Diaspora bond being finalized

The government hopes to unlock the debt market by issuing a diaspora bond in the coming months. Until then, the state will keep raising funds by auctioning treasury bills, such as on Tuesday, when it raised 650 million euros.

Finance Minister Giorgos Papaconstantinou said Tuesday that Greece still believes it will tap the debt market in 2011, adding that it ?will issue the diaspora bond in the coming months.?

The bond will target investors of Greek descent in the US, Canada and Australia.

?Our goal is to draw funds from the very large Greek community abroad,? said the minister.

The ministry expects the green light from regulatory authorities in each of the three countries in the next few months. It will then finalize the terms of the government paper.

Greece?s goal is to issue a bond at an interest rate of less than 5 percent, the rate at which it is paying for the 110-billion-euro finance package from the International Monetary Fund and the European Commission. This is seen as helping send a message to the markets that Greece has access to cheap finance in order for fixed-income investors to start investing in Greek debt once again.

The ministry is looking into issuing a diaspora bond of between three and 10 years, or possibly a one-year bond. Greece does not expect to raise more than a billion euros from the diaspora bond, a source said.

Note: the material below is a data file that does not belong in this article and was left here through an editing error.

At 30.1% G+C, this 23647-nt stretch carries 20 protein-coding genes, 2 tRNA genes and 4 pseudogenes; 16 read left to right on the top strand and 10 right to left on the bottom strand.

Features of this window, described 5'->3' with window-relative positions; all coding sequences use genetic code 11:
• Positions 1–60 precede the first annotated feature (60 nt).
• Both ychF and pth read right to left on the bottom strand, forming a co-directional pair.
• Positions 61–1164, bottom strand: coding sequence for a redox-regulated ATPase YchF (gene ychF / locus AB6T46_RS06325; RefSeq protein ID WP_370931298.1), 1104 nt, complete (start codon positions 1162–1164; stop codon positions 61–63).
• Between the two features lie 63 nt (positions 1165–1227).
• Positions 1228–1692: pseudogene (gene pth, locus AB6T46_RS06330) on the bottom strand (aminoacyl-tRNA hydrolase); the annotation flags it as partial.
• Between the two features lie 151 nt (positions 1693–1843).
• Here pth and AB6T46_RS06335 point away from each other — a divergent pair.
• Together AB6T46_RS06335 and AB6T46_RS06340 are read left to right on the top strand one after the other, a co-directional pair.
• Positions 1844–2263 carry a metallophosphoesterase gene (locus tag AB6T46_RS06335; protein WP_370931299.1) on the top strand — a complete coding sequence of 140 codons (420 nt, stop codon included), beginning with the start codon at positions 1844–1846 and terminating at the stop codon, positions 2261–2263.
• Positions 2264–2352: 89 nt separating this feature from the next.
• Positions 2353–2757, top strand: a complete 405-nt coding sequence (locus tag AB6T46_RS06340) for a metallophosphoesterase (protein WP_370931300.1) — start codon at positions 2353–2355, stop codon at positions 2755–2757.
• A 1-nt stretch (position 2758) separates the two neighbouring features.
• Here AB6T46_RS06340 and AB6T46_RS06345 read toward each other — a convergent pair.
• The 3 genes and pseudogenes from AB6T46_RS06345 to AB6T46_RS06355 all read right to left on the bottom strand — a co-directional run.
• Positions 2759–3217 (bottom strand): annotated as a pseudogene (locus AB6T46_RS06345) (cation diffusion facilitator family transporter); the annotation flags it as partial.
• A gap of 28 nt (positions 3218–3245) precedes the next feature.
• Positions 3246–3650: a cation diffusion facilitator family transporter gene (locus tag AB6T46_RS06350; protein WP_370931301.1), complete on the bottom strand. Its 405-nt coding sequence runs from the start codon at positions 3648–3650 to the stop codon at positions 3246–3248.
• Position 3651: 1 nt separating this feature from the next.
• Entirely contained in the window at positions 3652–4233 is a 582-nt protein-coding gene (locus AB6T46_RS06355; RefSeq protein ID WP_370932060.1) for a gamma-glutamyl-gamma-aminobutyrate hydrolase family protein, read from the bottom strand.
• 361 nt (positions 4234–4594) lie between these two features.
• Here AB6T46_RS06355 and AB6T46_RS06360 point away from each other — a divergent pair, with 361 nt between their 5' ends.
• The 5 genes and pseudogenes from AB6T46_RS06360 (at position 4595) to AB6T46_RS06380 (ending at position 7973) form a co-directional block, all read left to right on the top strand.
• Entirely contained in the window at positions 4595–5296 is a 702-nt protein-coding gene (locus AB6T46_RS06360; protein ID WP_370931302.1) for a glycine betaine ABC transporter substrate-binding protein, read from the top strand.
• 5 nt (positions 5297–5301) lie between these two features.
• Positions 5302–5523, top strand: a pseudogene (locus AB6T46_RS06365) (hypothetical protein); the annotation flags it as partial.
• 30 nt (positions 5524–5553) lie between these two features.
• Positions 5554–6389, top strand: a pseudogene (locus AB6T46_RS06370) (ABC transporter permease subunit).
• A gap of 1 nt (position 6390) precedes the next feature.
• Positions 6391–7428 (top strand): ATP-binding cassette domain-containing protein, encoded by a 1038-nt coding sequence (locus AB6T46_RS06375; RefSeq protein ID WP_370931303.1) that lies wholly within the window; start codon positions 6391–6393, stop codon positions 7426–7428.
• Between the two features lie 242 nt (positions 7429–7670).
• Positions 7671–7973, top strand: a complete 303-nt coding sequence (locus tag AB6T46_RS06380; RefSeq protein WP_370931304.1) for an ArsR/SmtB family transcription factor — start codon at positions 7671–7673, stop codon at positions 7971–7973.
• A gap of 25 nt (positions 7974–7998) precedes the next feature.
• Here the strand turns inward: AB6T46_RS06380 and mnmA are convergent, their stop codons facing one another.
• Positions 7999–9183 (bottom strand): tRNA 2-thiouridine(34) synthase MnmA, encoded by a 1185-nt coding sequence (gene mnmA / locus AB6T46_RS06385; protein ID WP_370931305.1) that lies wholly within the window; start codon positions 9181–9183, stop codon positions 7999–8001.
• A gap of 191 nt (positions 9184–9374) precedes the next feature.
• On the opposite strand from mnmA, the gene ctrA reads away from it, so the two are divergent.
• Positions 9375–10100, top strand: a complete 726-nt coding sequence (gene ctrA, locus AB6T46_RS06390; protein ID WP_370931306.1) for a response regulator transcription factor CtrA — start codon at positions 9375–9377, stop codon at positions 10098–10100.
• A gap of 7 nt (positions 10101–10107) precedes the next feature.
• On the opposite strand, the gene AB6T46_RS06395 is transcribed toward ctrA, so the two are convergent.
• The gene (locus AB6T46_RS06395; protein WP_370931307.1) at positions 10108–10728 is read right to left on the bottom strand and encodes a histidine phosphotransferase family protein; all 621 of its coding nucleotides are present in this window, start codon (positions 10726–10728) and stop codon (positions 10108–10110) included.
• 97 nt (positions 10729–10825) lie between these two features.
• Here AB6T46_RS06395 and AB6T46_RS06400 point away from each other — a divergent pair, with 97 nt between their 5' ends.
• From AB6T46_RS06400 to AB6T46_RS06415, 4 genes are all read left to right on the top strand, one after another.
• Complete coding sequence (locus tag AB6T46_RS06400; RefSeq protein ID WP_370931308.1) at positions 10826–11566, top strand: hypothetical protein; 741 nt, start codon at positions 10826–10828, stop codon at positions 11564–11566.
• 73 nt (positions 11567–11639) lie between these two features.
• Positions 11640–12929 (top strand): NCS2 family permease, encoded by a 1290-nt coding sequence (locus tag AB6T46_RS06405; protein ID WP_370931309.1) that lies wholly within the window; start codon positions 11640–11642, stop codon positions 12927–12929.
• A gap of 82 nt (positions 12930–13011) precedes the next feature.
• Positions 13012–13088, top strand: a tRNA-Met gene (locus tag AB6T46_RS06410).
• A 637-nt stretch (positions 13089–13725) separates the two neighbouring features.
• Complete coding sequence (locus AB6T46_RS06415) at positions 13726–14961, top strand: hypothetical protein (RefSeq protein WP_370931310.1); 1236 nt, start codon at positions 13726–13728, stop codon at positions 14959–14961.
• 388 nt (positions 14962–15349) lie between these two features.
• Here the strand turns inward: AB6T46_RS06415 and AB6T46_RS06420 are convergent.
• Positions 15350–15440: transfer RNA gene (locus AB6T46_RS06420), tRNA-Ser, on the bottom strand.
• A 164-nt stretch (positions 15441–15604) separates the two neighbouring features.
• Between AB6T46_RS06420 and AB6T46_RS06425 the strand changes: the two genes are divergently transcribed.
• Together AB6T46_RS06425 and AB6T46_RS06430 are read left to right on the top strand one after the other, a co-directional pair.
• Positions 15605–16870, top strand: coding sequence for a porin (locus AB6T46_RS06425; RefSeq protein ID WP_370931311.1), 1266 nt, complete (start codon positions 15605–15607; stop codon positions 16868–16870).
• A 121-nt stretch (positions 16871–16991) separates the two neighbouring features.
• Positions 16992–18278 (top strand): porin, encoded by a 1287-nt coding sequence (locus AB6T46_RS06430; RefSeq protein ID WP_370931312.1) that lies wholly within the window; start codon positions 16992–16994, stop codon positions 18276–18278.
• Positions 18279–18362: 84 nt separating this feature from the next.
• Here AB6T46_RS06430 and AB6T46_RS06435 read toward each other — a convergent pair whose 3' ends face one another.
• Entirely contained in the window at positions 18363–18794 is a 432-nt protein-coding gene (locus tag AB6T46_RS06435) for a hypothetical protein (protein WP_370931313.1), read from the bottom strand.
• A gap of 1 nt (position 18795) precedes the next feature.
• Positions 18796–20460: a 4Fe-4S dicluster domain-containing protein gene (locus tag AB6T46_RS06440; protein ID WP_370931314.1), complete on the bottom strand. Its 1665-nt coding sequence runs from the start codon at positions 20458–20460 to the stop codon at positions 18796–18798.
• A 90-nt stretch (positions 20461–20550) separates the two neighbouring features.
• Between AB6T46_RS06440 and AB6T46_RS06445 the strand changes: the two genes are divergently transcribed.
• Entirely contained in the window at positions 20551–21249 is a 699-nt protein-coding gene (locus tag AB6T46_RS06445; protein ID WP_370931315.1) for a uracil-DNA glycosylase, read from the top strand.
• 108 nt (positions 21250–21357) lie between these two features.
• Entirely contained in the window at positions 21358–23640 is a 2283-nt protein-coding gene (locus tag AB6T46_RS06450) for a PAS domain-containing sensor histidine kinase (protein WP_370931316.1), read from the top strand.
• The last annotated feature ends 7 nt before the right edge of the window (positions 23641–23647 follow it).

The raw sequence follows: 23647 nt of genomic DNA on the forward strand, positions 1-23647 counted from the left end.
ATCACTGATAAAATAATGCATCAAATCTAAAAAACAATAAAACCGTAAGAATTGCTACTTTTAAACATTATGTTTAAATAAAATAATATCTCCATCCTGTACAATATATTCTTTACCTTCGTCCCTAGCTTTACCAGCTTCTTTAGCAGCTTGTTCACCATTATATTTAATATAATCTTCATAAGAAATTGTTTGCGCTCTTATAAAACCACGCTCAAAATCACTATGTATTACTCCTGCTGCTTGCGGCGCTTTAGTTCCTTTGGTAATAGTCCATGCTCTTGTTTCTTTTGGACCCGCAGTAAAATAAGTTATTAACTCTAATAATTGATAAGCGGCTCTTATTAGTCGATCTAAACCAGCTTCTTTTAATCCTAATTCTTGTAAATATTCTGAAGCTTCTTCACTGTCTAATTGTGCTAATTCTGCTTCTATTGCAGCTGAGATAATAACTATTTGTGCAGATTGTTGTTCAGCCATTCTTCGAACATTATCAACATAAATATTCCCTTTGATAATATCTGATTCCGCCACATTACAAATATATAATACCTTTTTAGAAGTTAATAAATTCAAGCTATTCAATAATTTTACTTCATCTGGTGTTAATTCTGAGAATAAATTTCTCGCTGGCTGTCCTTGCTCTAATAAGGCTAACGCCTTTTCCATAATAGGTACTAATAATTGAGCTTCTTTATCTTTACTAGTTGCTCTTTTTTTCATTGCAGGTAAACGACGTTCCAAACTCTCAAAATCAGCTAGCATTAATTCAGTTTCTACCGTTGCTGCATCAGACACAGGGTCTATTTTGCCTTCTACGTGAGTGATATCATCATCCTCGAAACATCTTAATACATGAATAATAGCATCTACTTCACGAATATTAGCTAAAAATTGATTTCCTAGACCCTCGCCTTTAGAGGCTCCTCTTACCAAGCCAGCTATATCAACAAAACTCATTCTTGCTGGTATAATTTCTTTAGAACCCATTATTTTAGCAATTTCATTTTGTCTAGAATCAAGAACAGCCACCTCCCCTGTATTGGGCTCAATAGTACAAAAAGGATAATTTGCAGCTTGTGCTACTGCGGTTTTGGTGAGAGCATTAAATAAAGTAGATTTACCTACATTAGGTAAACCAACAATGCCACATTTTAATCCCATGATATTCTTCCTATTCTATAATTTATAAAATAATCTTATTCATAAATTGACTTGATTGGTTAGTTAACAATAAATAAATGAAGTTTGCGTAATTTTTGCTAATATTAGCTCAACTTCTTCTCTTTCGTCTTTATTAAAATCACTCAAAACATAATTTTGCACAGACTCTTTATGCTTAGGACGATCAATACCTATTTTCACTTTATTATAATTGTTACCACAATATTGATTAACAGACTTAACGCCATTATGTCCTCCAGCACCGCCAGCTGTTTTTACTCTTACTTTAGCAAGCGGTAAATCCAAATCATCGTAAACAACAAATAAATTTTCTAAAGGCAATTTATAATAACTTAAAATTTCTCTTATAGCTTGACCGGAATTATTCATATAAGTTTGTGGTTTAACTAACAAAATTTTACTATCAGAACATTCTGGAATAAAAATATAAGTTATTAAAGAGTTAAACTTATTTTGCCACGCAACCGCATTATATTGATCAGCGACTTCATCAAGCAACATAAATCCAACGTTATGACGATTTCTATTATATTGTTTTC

Meanwhile, the Public Debt Management Agency (PDMA) raised 650 million euros on Tuesday by selling 13-week T-bills at 4.1 percent, unchanged from the previous auction in November. Eighty percent of the amount sold was snapped up by foreign investors, according to PDMA chief Petros Christodoulou.

Separately, the government insisted yesterday it was not seeking a repayment extension of its overall debt, hours after Deputy Prime Minister Theodoros Pangalos voiced support for the idea.

?We have an initial decision from the IMF and the EU on the extension of the 110-billion-euro loan, in order to bring it in line with Ireland. The Eurogroup has agreed to it in principle,? Papaconstantinou said.